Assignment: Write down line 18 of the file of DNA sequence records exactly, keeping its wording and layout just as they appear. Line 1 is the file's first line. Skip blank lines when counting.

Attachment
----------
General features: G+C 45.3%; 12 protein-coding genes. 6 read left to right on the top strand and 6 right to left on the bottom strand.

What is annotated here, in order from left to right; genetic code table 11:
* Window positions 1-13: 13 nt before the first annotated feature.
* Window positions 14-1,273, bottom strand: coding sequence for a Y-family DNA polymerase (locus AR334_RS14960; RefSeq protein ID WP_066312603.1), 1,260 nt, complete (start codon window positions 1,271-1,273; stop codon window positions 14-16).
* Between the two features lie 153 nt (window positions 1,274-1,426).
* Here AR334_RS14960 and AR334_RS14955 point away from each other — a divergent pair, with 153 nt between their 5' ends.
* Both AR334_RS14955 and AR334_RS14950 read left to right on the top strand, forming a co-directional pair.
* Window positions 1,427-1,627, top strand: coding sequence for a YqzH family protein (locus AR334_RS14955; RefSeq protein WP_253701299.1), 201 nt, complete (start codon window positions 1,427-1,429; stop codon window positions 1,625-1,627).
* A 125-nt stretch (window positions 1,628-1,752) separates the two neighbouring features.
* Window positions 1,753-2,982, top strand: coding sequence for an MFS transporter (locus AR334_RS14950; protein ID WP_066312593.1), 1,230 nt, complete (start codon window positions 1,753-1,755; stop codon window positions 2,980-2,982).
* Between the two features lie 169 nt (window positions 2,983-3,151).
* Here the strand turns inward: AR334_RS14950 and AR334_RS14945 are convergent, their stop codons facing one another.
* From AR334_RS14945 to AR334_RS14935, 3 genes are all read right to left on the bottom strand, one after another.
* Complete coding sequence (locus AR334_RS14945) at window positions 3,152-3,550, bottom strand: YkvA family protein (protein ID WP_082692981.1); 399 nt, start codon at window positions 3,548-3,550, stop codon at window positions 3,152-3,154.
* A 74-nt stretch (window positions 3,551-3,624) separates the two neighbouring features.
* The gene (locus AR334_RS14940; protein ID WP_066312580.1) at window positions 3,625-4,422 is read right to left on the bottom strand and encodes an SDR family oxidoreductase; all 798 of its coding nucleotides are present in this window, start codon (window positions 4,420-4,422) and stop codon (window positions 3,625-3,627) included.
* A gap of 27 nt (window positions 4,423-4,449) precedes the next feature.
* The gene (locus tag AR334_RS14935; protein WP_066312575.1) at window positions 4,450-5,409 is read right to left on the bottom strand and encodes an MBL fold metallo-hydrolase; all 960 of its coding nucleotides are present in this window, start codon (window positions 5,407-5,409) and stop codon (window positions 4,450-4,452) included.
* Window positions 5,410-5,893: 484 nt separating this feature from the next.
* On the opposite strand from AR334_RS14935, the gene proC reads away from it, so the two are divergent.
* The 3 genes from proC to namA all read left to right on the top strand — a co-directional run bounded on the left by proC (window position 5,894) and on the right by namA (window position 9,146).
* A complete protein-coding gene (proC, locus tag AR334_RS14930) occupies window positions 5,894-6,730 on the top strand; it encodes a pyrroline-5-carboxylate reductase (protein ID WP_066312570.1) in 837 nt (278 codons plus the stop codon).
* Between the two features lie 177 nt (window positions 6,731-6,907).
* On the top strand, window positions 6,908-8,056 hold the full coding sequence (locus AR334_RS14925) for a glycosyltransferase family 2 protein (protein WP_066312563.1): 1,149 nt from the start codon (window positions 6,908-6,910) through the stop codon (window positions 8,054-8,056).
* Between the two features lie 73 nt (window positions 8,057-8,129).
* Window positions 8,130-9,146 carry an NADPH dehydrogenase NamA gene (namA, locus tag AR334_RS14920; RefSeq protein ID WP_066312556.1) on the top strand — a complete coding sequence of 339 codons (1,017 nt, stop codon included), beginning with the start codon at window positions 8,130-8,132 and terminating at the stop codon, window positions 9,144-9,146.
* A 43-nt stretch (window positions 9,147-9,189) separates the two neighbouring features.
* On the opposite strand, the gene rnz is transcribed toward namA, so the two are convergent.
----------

* The gene (locus tag AR334_RS14935; protein WP_066312575.1) at window positions 4,450-5,409 is read right to left on the bottom strand and encodes an MBL fold metallo-hydrolase; all 960 of its coding nucleotides are present in this window, start codon (window positions 5,407-5,409) and stop codon (window positions 4,450-4,452) included.